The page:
Professionally, chef Michael Symon crossed over a long time ago from spending most of his time behind a stove to spending most of his time in front of a camera. But it's clear even after countless gigs on the Food Network (Iron Chef America, The Best Thing I Ever Ate) and a continuing run on ABC's The Chew that he's still taken aback, somewhat, by the response he gets at personal appearances.

"The fact that people come to my book signings is always really humbling and flattering," says Symon, one of five cohosts on the daily talk-show/cooking-show hybrid. "I'm always super-excited."

Symon will be at the Williams-Sonoma store in the King of Prussia Mall on September 6, at 1 p.m. Fans can chat up the Chew chef and sample some of the 120 meal suggestions from his new book 5 in 5, which he will also happily sign. The delish dishes in his latest culinary compendium all require just five ingredients and five minutes of cook time.

"5 in 5 is a segment that I came up with for The Chew," Symon explains. "It is just based not only on other people's busy lifestyles, but my own. Being in the restaurant business, my wife and I would work anywhere from 10 to 16 hours a day. We also had a son we were raising. And often we would come home between the lunch and dinner service at the restaurant and want to get a meal on the table quickly. But we would also still want to cook from scratch and enjoy a sit-down as a family.

"So a lot of the recipes I started making were things that I could put together in quick order and that didn't have a ton of cleanup, just a pot of ingredients."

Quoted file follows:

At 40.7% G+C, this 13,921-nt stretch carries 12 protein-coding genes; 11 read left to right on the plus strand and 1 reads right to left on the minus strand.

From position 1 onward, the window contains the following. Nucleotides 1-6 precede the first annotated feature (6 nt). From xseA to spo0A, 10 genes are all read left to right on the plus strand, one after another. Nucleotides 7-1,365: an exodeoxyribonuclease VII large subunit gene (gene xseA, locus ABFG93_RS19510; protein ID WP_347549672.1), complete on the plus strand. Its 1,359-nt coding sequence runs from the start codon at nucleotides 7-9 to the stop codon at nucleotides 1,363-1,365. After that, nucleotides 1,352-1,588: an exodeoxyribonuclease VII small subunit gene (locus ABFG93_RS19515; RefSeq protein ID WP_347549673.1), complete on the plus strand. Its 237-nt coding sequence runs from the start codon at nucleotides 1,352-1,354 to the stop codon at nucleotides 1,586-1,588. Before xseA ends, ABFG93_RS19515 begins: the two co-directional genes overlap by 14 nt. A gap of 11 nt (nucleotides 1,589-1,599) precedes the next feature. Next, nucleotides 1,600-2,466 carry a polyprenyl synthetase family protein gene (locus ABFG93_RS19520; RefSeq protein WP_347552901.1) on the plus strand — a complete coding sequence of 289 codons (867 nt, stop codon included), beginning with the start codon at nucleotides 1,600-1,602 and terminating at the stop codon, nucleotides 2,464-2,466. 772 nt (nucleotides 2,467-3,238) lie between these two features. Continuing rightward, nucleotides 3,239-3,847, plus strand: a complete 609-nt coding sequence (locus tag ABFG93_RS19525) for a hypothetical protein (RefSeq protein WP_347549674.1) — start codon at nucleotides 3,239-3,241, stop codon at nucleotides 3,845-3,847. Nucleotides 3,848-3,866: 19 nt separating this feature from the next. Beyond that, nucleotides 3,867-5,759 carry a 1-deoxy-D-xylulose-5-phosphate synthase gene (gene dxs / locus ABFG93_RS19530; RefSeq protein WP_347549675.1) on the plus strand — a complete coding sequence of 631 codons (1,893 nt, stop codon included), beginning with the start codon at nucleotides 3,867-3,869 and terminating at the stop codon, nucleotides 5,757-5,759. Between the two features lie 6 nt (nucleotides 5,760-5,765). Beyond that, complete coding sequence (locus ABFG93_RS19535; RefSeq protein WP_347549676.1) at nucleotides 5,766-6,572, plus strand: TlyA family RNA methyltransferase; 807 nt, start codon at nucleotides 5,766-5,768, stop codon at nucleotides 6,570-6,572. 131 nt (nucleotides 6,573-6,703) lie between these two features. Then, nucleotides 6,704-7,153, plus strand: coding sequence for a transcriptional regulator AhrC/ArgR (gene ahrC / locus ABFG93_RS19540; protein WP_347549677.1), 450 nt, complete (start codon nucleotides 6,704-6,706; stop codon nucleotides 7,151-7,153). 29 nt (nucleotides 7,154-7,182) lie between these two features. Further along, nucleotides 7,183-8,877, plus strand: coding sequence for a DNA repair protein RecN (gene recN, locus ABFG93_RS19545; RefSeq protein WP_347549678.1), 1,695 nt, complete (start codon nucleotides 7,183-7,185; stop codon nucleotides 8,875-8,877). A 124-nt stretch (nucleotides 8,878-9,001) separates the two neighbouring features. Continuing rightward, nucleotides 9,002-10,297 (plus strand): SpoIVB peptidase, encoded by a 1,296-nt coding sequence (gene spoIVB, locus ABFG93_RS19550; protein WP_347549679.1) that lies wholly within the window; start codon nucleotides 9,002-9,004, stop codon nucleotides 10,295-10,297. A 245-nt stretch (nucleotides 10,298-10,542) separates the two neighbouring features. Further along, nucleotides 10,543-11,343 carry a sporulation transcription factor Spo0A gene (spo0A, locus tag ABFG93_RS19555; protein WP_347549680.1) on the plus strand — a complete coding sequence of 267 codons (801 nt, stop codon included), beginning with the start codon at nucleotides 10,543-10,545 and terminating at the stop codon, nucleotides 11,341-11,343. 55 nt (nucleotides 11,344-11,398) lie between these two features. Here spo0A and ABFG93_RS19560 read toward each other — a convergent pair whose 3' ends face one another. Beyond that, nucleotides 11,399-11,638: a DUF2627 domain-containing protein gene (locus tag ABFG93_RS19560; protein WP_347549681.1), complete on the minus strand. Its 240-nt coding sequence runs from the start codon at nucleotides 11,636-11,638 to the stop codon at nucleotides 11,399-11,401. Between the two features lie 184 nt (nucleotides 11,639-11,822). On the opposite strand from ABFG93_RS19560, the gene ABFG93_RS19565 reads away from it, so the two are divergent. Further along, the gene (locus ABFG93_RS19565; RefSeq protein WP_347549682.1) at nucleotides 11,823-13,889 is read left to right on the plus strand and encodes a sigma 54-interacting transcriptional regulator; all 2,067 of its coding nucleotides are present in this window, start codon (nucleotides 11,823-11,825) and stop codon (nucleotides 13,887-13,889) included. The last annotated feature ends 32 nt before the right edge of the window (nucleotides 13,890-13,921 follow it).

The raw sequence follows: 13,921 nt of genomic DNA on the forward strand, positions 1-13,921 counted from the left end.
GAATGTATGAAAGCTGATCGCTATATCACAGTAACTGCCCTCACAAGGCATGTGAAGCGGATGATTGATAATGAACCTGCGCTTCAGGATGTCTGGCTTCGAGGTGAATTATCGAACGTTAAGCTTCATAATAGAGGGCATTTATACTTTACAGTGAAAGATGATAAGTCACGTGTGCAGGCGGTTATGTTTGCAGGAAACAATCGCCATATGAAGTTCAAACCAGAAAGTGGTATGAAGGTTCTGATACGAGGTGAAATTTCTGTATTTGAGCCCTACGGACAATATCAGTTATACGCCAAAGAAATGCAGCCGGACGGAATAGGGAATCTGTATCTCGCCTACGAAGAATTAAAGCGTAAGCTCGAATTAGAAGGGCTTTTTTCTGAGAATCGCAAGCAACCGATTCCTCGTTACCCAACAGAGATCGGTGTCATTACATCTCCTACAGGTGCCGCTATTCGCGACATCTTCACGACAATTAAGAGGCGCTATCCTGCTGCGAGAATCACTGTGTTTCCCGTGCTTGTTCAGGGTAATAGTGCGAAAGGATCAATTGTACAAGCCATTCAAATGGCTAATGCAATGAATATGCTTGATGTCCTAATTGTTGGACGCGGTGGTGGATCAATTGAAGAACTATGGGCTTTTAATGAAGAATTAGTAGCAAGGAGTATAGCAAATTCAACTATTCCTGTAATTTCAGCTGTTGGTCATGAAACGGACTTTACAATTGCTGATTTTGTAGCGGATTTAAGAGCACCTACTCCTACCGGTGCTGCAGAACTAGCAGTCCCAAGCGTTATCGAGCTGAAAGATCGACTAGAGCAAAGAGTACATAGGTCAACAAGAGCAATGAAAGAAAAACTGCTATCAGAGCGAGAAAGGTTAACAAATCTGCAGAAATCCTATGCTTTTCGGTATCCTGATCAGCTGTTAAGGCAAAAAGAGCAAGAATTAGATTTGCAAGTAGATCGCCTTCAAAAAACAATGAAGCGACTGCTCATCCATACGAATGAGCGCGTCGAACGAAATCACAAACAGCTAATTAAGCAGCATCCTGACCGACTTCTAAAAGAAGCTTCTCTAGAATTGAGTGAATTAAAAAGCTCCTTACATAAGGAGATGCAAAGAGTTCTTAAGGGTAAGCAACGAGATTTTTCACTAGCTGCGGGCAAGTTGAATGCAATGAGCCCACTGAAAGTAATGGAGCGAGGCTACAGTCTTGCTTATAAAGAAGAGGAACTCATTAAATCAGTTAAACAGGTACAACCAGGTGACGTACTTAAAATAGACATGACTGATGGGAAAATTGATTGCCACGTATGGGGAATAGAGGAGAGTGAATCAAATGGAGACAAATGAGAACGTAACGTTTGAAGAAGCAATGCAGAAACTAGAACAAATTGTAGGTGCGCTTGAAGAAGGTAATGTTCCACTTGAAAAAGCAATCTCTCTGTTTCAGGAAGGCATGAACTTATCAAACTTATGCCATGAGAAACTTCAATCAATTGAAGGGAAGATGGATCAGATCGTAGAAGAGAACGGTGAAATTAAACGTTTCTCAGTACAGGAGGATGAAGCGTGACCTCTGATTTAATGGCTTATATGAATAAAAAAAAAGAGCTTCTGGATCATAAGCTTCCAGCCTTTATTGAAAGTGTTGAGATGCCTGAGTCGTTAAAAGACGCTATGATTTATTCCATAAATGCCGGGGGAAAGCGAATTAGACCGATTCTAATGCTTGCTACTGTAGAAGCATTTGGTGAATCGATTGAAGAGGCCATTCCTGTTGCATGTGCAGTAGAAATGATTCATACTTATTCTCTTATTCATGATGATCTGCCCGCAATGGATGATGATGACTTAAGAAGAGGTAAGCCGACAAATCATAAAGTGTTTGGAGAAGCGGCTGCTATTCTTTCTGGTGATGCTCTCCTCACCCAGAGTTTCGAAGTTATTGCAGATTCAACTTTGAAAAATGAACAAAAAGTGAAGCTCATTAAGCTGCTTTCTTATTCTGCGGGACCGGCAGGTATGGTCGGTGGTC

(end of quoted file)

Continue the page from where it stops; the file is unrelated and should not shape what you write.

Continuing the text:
That's where the 5-in-5 concept started - both on the show and in print.

Thanks to his imaginative approach and deep culinary experience, none of the recipes demo'ed on the ABC talk show are repeated in the book and likewise, none of the creations in the book have been TV segments on The Chew.

Symon concentrated his efforts to ensure that the meals in 5 in 5 were not only sumptuous and speedy but that they were also economical. "I think that on weekends, maybe people tend to go all-out a little more budget-wise when it comes to eating. But during the week, if you can get a meal on the table that is made from scratch and doesn't cost a fortune and you know what's going into it, it's a huge bonus."

Prep seems to be the key to Symon's ability to pull off mouthwatering meals in minutes. In the book, he first teaches readers how to set up their pantries with essentials that then make whipping up dinner easy. Then he shares his secrets for pastas, skillet dinners, egg dishes, grilled mains, kebabs, foil packets and sandwiches, all illustrated in 75 photographs. The result is streamlined cooking for busy families and firmly solves the "what's for dinner?" conundrum for home cooks everywhere.

Streamlining life for greater efficiency seems to be a theme in Symon's life. He cites it as one reason behind his signature look, a shaved head that he finds simpler and faster to maintain than a more traditional hairstyle. "The good news for me," he laughs, "is that I met my wife 20-something years ago. So I got her commitment to a life together first, and then the hair loss started kicking in. It was all in the timing."

Much like his dinners in a dash.

Meet Chef Michael Symon at the King of Prussia Williams-Sonoma, which is located in the Plaza in the Lower Level, near Neiman Marcus, on September 6, 2013, starting at 1 p.m.